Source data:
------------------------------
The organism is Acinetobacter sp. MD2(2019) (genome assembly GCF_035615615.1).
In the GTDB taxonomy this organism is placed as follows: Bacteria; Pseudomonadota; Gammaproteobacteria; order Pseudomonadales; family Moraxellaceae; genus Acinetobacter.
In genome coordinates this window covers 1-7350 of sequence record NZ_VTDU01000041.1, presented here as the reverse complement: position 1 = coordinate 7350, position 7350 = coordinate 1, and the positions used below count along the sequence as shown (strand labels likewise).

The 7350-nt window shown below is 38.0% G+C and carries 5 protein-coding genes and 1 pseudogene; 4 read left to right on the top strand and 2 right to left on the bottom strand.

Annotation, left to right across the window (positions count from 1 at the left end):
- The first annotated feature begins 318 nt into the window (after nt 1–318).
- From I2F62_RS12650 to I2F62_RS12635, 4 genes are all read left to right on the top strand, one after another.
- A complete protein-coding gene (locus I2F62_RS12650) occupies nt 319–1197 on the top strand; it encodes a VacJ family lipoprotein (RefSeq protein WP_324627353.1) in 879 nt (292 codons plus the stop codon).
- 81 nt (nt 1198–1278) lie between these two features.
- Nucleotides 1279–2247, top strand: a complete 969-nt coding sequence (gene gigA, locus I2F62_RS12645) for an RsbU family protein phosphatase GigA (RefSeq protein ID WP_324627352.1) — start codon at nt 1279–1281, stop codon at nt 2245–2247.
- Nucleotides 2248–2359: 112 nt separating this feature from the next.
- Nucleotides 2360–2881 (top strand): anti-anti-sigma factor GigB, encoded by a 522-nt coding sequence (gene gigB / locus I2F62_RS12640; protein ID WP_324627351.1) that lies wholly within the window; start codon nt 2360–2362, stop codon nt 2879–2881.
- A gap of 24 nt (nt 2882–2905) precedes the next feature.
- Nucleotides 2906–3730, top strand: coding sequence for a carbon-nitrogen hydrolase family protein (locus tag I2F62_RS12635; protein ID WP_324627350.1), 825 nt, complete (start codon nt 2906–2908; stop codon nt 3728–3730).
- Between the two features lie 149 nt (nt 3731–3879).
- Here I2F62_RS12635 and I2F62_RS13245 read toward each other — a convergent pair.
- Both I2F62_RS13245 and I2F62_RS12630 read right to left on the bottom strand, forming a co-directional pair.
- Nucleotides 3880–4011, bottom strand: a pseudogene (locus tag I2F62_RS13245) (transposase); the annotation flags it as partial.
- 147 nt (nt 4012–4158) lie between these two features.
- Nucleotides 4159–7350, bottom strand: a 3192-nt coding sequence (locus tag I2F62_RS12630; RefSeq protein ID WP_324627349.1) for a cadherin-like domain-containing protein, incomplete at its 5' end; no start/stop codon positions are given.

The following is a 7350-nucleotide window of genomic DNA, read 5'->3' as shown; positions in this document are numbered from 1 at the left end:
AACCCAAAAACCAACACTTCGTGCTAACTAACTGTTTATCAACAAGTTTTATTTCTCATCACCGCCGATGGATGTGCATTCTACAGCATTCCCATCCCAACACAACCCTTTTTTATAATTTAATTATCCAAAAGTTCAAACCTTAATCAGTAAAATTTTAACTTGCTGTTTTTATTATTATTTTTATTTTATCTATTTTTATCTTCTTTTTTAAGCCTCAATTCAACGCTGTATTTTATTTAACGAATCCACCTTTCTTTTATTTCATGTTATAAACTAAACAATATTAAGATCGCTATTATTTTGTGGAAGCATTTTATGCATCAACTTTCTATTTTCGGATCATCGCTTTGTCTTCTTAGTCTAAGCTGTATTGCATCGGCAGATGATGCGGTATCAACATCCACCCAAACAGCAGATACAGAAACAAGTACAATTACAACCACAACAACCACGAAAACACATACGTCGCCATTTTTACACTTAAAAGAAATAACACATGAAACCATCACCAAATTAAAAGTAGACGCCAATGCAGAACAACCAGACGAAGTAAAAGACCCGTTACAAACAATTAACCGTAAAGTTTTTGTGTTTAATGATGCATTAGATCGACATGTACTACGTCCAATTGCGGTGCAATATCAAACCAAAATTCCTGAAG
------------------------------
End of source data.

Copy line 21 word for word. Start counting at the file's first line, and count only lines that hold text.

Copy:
The following is a 7350-nucleotide window of genomic DNA, read 5'->3' as shown; positions in this document are numbered from 1 at the left end: